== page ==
So the power of the Spirit was upon Him - what a characteristic of the Servant of the Lord - not the energy of the flesh. But secondly, and this is what I want to dwell on, particularly for any of you that aren't Christians yet, you're not born again, you don't have a personal relationship with the Lord Jesus - it's the power of love that is described here. The power of love, rather than the devastation of condemnation - the power of love. Look at verse 20, I quoted this verse two weeks ago when we looked at this great invitation at the end of chapter 11, 'Come to me all you that labour and are heavy laden', but we will take time, and it's worthy of looking at again: 'A bruised reed He will not break, and smoking flax He will not quench'. You remember I pointed out to you the significance of that. If you were walking down the Lagan Towpath, around one of the loughs, you might see bulrushes. Most of them usually will be strong, erect stalks, strong looking, straight - but there might be the odd one that has been bent over, broken. Not maybe completely severed, but bruised and hanging, and maybe just on a sinew, on a thread, hanging on. So the type of Saviour Jesus is, He is not the type of Saviour that when your life is broken and you just hanging on by a thread, He comes along and He piles a whole load of requirements on you, and loads up guilt and shame, and He just breaks you - that's not Jesus! He wants to restore the broken, He wants to put His nail-pierced hands around your broken, bruised, crushed spirit and restore you to true life in Him.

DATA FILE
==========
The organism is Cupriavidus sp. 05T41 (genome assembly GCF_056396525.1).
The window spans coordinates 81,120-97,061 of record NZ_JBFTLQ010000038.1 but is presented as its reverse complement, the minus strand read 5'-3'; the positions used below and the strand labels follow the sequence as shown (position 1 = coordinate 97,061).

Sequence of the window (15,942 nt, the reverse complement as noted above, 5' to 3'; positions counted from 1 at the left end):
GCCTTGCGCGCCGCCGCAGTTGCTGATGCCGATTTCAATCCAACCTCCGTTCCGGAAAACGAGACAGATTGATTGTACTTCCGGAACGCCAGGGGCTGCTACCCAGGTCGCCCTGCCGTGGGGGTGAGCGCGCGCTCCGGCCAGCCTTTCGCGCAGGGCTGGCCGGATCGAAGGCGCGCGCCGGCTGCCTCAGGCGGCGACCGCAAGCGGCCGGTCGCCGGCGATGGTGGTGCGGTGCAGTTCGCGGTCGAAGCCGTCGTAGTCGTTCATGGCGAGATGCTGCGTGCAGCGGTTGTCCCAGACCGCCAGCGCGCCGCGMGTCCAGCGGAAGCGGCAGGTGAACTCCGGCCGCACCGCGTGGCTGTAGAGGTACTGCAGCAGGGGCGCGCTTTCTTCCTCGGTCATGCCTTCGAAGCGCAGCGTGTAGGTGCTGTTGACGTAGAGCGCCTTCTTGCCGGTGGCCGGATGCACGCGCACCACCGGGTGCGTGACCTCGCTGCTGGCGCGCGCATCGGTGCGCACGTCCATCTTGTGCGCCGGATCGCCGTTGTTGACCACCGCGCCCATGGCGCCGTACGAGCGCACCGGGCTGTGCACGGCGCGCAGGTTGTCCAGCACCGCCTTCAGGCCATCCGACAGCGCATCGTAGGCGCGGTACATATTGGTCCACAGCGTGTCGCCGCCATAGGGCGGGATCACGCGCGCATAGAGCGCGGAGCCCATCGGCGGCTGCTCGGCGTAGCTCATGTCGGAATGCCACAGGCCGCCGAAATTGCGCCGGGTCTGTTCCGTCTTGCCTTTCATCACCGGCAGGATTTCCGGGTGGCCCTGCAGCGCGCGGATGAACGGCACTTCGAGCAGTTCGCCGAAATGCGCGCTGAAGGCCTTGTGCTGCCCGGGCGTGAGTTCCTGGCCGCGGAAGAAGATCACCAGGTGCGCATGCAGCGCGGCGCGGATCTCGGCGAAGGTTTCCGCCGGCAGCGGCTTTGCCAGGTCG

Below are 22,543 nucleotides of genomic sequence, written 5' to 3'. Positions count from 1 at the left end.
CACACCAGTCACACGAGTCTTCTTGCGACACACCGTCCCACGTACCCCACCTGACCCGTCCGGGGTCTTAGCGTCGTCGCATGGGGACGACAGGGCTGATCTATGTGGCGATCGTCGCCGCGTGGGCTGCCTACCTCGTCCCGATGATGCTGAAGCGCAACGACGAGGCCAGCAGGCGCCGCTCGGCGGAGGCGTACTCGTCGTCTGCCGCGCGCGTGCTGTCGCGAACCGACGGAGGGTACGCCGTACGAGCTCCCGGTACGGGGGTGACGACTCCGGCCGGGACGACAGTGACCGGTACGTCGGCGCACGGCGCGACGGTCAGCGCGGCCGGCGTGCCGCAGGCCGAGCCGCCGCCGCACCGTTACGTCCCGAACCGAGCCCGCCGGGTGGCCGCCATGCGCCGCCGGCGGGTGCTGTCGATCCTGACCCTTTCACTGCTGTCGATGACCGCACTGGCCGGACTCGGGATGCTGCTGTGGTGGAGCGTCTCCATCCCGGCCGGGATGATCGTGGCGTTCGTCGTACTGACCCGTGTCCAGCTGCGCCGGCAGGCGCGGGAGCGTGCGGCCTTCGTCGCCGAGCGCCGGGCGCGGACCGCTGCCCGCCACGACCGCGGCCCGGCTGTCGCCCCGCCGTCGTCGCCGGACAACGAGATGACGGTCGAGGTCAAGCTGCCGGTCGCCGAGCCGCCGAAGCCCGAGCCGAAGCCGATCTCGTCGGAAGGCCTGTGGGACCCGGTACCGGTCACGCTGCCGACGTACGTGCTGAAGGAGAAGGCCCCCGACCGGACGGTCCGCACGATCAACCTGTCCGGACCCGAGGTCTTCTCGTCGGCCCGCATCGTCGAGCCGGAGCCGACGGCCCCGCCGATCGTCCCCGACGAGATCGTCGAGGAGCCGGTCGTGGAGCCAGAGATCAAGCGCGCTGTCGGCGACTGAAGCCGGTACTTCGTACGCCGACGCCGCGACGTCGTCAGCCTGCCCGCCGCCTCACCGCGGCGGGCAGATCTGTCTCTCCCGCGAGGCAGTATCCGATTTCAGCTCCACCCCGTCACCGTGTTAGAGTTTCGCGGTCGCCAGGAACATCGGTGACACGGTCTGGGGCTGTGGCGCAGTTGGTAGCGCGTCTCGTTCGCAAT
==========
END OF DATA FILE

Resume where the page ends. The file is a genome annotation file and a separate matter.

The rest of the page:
Or a smoking flax He will not quench, and the image is obvious - the little wick of the candle, and when it's blown out on the table or whatever, the smoke rises because there are still dying embers in the cord. Jesus is not the type of Saviour to come along, lick His thumb and forefinger, and just put out the last dying embers of life that you have. He's not wanting to destroy your life and extinguish life, He's wanting to give you life, and life to the full! Isn't it a wonderful picture? Many of us, even if we believe in God, have a harsh view of God in heaven. That can come through bad teaching, and there has been a lot of that over the years - I have probably been guilty of it - where we have made God out to be someone with a characteristic that He has not. Now He is holy, and He is the God of justice, and He is angry with sin, He is a God of wrath - but how He has revealed Himself, we have misrepresented Him many many times through bad teaching. Also through bad examples - what I mean by that is, particularly the whole truth of 'God our Father'. You may not be aware that your father, and indeed your mother, as parents, were given to you by God as a covering, a protection. Of course, you might object and say: 'Well, my mother and father didn't protect me, in fact my father wasn't even there', or maybe your mother; or if they were there they were distant, disinterested, cold, passive, and they certainly were not a protection for you because you were exposed. Maybe you have been damaged by them - but that, nevertheless, doesn't take away and eradicate the fact of why God gives parents. He gives parents to protect children, that's the way it was in the beginning it creation, but it is only sin that has distorted that. Not only were parents given as a covering, parents were given as a signpost, particularly fathers, to point to what God is like. Now there are no perfect parents, there are no perfect fathers, but if you have had a really stinking rotten Dad or parental structure, that can skew and completely warp your view of what God is like. Even some Christians can't have intimacy with God as their Father because they have never understood what a true father is.